Our History

A Brief History of Palmerston Evangelical Missionary Church

The origins of the Palmerston Evangelical Missionary Church are found in two Mennonite congregations, one located on the sixth concession of Wallace and the other on the fourth concession of Maryborough Townships.  As early as 1874, these two churches were considered one charge.

In 1875, there was split among the Mennonites over the matter of Sunday schools and prayer meetings, and the Meeting House in Maryborough became the property of our church.  In 1923, this building was torn down and another built.  This is the building that was moved to Palmerston in 1949.

In 1864, meetings were held in homes in Wallace, and in 1871, a church was built by Montezuma Brothers and his son-in-law, for community use.  In 1901, the building and cemetery were deeded to our church.  This building was torn down and a new one erected that same year.  In 1974, the building and land were sold to the Markham Mennonites.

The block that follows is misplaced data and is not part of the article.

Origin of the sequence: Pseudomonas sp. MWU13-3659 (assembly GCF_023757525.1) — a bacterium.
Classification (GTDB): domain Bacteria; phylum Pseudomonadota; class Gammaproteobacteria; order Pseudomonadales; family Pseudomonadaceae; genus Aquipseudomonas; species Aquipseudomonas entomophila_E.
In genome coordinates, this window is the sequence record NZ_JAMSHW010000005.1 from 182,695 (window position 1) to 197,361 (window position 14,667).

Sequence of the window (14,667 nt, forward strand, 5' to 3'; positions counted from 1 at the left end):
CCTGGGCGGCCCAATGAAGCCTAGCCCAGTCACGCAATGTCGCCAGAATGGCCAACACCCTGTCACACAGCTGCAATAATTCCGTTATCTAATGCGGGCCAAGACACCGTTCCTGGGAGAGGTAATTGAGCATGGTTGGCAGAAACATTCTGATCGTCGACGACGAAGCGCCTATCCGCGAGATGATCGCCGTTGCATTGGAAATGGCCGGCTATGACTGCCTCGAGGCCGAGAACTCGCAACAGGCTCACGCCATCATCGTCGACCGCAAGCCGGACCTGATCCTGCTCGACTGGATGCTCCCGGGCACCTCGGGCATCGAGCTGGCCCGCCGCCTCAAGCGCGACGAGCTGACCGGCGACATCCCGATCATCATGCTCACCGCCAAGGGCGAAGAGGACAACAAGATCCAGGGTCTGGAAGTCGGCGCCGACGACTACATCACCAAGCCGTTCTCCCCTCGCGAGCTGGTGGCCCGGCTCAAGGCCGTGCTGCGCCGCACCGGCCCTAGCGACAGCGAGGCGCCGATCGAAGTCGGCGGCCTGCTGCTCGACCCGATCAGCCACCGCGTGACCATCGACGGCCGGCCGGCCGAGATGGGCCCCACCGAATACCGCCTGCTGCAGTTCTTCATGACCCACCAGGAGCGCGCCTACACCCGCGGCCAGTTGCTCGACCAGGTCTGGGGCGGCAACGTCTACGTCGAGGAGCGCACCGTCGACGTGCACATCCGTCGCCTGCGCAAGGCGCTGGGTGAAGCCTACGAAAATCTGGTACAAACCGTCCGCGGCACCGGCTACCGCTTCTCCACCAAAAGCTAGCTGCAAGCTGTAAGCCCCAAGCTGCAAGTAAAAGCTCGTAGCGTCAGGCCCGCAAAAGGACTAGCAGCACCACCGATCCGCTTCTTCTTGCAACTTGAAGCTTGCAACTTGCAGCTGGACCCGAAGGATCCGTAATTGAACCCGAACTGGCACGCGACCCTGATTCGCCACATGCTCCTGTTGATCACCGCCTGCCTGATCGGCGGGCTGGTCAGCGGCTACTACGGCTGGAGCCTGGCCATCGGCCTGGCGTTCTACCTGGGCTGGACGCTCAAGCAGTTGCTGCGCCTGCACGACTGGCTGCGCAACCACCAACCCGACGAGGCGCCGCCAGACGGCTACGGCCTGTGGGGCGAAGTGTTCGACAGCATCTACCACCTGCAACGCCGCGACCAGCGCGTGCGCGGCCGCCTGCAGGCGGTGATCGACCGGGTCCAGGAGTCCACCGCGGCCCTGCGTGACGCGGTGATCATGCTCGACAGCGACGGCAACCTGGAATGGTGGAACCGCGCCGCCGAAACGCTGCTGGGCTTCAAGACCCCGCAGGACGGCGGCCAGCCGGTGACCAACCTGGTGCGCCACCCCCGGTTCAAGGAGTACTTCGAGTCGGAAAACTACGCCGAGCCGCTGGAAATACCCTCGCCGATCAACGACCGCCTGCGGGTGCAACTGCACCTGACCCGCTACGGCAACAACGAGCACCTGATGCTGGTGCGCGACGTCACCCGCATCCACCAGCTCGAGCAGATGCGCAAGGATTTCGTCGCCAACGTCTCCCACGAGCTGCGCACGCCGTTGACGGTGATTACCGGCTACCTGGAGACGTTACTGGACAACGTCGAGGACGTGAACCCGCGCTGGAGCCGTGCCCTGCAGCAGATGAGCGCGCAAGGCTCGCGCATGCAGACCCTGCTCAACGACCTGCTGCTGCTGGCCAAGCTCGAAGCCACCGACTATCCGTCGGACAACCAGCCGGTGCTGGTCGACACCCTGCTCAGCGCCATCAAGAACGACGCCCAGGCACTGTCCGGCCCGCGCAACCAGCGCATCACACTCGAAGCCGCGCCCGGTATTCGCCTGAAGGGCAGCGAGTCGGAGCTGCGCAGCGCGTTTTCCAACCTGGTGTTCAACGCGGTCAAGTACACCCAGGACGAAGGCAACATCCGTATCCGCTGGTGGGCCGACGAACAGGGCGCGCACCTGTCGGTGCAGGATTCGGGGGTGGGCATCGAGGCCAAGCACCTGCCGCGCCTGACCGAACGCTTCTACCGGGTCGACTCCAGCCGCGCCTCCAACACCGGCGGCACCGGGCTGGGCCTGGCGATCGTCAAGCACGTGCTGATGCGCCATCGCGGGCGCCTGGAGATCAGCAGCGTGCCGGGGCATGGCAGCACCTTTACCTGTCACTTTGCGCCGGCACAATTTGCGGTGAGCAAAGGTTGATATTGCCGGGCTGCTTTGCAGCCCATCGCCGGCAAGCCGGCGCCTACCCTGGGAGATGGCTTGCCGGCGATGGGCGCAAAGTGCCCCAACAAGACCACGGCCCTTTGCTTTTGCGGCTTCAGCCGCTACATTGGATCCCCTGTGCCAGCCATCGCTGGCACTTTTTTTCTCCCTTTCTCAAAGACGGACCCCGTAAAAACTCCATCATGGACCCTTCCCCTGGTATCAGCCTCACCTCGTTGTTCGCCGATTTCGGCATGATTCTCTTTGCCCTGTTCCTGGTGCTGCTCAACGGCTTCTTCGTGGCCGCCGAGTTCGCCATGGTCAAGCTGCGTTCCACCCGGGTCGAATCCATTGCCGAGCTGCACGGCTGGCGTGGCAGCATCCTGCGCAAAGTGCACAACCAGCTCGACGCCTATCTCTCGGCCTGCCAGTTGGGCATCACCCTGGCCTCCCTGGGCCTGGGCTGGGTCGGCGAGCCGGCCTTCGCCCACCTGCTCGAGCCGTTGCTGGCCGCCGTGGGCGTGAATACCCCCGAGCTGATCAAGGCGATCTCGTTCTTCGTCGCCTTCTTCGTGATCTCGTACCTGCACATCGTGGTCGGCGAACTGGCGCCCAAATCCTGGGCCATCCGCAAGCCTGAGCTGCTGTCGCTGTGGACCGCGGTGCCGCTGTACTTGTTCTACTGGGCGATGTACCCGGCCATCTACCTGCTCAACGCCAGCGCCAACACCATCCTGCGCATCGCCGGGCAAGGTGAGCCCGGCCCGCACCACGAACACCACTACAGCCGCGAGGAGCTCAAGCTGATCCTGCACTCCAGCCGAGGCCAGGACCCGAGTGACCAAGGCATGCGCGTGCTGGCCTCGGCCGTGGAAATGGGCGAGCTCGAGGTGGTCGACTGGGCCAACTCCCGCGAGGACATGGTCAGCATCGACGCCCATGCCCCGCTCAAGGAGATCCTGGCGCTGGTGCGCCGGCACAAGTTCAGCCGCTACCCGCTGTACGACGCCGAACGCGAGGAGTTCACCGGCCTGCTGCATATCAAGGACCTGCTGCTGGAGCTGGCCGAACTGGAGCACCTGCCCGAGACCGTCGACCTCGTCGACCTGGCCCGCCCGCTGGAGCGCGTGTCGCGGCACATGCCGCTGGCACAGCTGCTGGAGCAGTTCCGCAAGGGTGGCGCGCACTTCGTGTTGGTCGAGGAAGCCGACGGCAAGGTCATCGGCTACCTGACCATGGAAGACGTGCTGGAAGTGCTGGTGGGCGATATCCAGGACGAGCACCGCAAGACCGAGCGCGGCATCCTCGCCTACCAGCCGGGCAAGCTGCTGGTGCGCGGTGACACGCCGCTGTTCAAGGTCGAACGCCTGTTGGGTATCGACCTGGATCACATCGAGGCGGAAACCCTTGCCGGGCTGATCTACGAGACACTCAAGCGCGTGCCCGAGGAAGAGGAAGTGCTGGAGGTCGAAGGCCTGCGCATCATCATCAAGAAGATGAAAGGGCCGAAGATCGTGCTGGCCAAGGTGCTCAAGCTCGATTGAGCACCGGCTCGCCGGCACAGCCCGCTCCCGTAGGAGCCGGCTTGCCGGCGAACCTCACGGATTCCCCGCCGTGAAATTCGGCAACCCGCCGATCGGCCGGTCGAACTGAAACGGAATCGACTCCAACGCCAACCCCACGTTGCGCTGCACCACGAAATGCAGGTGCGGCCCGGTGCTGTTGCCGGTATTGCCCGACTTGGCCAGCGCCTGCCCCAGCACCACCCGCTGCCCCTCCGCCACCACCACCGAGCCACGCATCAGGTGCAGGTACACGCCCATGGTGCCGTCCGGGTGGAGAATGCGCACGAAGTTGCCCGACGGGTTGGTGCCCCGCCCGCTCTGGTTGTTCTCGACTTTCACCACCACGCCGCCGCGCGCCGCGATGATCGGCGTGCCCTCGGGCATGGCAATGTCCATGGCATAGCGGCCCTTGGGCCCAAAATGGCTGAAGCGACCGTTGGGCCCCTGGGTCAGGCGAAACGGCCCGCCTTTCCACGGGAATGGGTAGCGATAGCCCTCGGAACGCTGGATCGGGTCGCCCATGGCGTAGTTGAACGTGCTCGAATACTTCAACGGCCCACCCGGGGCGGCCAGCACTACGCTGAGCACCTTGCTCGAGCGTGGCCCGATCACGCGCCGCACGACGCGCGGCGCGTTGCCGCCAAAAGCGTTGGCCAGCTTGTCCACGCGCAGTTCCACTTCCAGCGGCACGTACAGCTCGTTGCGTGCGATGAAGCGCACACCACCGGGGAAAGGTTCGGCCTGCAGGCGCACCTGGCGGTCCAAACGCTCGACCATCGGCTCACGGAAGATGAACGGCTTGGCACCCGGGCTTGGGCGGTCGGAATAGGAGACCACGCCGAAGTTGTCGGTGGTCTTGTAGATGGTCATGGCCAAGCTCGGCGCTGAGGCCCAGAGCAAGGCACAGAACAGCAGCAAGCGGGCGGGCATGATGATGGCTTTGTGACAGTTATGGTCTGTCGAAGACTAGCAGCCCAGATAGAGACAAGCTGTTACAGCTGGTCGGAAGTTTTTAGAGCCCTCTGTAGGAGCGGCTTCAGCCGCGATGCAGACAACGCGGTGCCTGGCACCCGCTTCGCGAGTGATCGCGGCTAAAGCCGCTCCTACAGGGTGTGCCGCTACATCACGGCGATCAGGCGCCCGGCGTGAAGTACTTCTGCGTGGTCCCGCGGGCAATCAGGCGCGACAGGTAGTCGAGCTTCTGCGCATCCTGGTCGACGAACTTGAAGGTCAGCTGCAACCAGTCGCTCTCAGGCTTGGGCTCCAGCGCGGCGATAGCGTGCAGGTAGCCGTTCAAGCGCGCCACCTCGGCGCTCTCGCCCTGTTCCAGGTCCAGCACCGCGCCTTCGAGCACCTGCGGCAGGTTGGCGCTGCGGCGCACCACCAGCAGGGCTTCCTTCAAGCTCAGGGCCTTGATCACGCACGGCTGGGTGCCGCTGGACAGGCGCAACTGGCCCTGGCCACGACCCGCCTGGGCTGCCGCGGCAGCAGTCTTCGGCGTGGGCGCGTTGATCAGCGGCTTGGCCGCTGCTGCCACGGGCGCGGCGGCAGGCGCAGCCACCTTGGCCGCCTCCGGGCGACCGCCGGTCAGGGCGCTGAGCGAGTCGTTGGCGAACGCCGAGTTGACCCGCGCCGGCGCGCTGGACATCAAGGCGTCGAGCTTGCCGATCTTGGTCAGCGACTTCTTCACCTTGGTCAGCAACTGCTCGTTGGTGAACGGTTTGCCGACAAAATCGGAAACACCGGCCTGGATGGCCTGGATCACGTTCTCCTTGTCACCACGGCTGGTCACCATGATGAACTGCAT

As early as 1943, street meetings were held in Palmerston.  In 1953, the Salvation Army Hall was rented for meetings, and the three churches were served by one pastor.  In February 1946, a City Mission Worker, Miss Laurene Malcom, was stationed at Palmerston.  Also, that year, Ray Priddle was stationed in Palmerston as Helper (now called Licensed Minister), and in 1947 he was requested to give his full time to the work in Palmerston.

In 1949, the Maryborough church was closed and the building moved to Palmerston, and the charge now called Palmerston, had two churches, one in town and the other in Wallace.  In November 1972, the church on Prospect Street was dedicated.  In 1974, the Wallace congregation attended both morning and evening services in Palmerston, so more space was needed.  In November 1988, the addition was dedicated.

1993 saw the Missionary Church of Canada and the Evangelical Church in Canada merging to become the Evangelical Missionary Church of Canada.  Soon after, the church in Palmerston became known as Palmerston Evangelical Missionary Church.

%d bloggers like this: